For instance, the luteal phase of the menstrual cycle exposes the breast tissue to estradiol and progesterone and this causes an increase in breast density (8). Premenopausal women also have denser breasts compared with postmenopausal women. Increase in breast density after menopause has been attributed to alterations in growth factor (9), epidemiologic factors (10) and genetic factors (11), but there is no conclusive data to support any of these. Based on the established function of endogenous steroids for maintaining and developing breast tissue, individual variation in breast density may be due, in part, to polymorphisms in steroid hormone biosynthesis, metabolism and signaling genes (3).

Recently, the genetic basis of changes in hormone levels has been recognized as an important factor for breast cancer risk. According to some studies, polymorphisms in certain genes could affect breast cancer risk through differences in breast density (12,13). Recent studies have proposed that cytochrome P450c17 (CYP17, involved in biosynthesis), glutathione S-transferase M1 (GSTM1, which also has an important function in estrogen metabolism) and progesterone receptor gene polymorphism (PROGINS) are potential candidate biomarkers for breast cancer (14,15). It is thus important to seek markers that assist in the identification of high-risk persons on the basis of breast density, which is determined by genetic individuality.

Patients and Methods

Study population

Eligible cases consisted of 123 women with no previous history of hormone replacement therapy, treated at the Climacteric Section, Gynecology Department at the Federal University of São Paulo from August to December 2006. As inclusion criteria, no more than 5 years since the beginning of menopause, serum follicle-stimulating hormone (FSH) >30 µL/mL, estradiol <50 pg/mL, should not present hepatic, kidney and endocrine disease, nor severe hypertension, and with no family history of breast cancer and a class 1 or 2 mammogram exam (BI-RADS, Breast Imaging and Data System, American College of Radiologists). All women were selected after the approval of the research plan by the University Ethics Committee and written informed consent was obtained from all participants.

Buccal swab collection and DNA extraction

Buccal swab samples were obtained using a Cytobrush type cell collector that was rubbed against the buccal mucosa and were placed in a Falcon tube containing Tris-EDTA buffer and stored at -80°C. DNA extraction was performed according to the Amersham Pharmacia GFX® Kit protocol for buccal cells and quantified spectrophotometrically at 260 nm using a Genesys 5 model Spectronic spectrophotometer (Spectronic Instruments, USA).

Genotyping

Polymerase chain reaction (PCR) fragments were generated using the following primers: GSTM1 forward (F): 5' - GAA CTC CCT GAA AAG CTA AAG C - 3' and GSTM1 reverse (R): 5' - GTT GGG CTC AAA TAT ACG GTG G - 3; CYP17 F: 5' - CAT TCG CAC TCT GGA GTC - 3' and CYP17 R: 5' - AGG CTC TTG GGG TAC TTG - 3; PROGINS F: 5' - GGC AGA AAG CAA AAT AAA AAG A - 3' and PROGINS R: 5' - AAA GTA TTT TCT TGC TAA ATG TC - 3'.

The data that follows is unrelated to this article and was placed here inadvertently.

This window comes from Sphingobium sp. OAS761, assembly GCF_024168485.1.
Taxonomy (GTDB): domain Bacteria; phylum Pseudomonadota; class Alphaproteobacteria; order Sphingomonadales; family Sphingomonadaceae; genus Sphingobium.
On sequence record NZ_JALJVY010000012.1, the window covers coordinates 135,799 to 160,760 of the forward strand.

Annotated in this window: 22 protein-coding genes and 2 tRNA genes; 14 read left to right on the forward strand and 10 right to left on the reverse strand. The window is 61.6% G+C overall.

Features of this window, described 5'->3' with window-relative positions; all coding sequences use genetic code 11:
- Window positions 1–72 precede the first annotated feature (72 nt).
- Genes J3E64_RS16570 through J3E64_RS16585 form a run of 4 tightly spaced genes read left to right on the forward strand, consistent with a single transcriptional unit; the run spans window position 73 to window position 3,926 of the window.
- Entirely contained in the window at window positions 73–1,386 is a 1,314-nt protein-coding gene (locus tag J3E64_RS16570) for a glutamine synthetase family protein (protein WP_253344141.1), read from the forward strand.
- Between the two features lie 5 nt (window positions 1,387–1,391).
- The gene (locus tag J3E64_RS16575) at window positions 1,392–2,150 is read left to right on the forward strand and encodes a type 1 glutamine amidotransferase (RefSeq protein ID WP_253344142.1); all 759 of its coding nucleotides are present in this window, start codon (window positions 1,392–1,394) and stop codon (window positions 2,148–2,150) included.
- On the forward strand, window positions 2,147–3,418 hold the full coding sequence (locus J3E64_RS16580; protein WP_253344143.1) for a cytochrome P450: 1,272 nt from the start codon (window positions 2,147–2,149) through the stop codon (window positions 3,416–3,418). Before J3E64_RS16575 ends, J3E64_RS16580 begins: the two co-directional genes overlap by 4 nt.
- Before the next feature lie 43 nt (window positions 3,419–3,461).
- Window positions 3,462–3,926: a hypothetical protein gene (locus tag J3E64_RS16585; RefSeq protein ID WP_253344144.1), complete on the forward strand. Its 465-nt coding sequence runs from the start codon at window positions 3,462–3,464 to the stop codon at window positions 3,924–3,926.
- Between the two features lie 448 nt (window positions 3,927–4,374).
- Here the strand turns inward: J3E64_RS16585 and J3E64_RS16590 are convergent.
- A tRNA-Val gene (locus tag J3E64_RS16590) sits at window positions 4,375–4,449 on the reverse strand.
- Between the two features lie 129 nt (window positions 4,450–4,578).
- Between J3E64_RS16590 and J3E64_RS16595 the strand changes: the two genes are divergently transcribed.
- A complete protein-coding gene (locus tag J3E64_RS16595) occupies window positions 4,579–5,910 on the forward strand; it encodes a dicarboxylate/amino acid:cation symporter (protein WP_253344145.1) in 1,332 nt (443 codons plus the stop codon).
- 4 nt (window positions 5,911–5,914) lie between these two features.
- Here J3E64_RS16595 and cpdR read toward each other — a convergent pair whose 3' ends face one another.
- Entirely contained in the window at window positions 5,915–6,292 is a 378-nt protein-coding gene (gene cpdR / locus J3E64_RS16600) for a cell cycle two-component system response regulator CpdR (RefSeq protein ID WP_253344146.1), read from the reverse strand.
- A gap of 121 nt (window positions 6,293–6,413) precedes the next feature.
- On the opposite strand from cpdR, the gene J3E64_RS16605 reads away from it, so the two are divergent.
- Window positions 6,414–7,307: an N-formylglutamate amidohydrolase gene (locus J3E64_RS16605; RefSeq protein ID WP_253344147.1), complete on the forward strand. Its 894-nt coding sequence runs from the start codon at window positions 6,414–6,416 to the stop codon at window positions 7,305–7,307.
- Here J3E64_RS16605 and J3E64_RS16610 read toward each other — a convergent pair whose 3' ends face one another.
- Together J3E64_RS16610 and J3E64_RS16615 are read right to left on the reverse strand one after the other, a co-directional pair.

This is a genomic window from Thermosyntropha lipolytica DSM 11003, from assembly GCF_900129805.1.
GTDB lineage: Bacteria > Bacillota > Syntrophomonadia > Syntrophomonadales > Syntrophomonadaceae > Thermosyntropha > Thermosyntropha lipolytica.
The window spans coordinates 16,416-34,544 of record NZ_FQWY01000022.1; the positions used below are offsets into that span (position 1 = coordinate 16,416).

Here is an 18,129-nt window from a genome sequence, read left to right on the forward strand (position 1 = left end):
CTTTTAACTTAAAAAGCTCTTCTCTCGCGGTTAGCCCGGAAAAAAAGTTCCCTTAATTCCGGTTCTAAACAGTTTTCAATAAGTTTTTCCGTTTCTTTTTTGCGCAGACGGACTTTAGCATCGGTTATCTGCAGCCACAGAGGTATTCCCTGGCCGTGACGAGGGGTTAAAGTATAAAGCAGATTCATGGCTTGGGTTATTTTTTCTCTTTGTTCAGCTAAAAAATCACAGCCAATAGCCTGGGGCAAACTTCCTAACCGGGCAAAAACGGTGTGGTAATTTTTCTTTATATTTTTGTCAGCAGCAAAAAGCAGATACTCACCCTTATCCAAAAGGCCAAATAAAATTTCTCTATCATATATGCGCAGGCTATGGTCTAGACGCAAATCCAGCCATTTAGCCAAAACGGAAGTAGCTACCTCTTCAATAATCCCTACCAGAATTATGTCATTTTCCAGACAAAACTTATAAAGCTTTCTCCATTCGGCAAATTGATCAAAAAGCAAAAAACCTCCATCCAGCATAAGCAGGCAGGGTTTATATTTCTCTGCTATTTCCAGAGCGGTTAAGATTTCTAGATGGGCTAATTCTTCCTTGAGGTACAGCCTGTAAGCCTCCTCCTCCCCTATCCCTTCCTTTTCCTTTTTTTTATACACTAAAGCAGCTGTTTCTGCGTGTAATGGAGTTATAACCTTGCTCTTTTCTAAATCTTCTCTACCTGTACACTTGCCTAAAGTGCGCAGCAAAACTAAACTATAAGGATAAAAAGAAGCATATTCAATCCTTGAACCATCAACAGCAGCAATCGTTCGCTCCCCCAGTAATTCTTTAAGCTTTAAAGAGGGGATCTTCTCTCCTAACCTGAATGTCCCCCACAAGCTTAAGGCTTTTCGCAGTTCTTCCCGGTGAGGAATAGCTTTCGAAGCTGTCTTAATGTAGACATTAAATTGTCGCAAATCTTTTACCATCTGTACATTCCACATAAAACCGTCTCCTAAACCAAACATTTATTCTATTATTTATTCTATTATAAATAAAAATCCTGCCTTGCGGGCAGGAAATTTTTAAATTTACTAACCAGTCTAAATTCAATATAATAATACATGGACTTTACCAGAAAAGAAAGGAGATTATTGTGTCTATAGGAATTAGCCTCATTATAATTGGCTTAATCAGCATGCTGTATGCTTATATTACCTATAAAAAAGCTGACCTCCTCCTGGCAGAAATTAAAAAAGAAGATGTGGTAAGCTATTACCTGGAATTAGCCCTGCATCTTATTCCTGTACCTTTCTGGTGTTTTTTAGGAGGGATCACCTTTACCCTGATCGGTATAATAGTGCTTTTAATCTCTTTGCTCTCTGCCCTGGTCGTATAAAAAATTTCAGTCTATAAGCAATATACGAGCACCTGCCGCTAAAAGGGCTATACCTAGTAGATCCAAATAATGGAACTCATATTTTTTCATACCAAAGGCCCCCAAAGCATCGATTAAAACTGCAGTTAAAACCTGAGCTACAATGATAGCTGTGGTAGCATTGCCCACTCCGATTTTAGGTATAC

PCR was carried out using standard procedures. Briefly 20-µL aliquots containing approximately 70 ng Genomic DNA, 25 pmols primer, 1X reaction buffer, 100 µM dNTPs and one unit of Taq polymerase. The reaction was performed for 35 cycles at 55°C annealing temperature to all primer sets.

After PCR amplification, the polymorphisms were assayed by restriction fragment length polymorphism. The CYP17 PCR product was incubated with 3 units of specific restriction enzyme MspA1I (MBI Fermentas) at 37°C for 3 h. The resulting fragments were electrophoresed on a 2% agarose gel, stained with ethidium bromide and visualized under UV (Figures 1-3 Figure 3. Gel electrophoresis showing the polymorphic patterns obtained for PROGINS. Lane M = 100-bp marker; lanes 1, 2, and 3 = PROGINS heterozygote sample (455 and 149 bp); lane 4 = negative control of the reaction; lane 5 = wild PROGINS sample (149 bp). ).

We used only PCR to genotype subjects for GSTM1 and PROGINS. Homozygous deletion variants of GSTM1 did not result in an amplification fragment (16). On the other hand, the presence of the gene resulted in a 268-bp amplicon. The wild-type allele for PROGINS, defined as the absence of insertion according to Rowe et al. (17,18), generated a 149-bp fragment and its polymorphic allele generated a 455-bp fragment. Alleles were classified on the basis of the presence of amplified fragments of corresponding size using standard markers.

Mammograph analysis

The mammographs were analyzed in medial-lateral view in order to visualize a greater quantity of parenchyma. The left medial-lateral view was chosen by convention. The films were assessed using subjective and objective analysis.

In the subjective part of the analysis, the mammary density was classified according to the ACR-BIRADS (19) into four categories: D1, mainly lipo-substituted breasts (0-25% of parenchymal tissue); D2, partially lipo-substituted breasts (25-50% of parenchymal tissue); D3, moderately dense breasts (50-75% of parenchymal tissue); D4, extremely dense breasts (>75% of parenchymal tissue). Due to the subjectivity associated with the method the films were assessed and classified by two independent trained observers. Kappa statistics (κ) was applied, according to Landis and Koch (20), to measure the agreement between two observers. Due to the reduced number of women, the initial 4 groups (D1, D2, D3, and D4) were reduced to two groups (D1 + D2 and D3 + D4) for further analysis (see Table 1).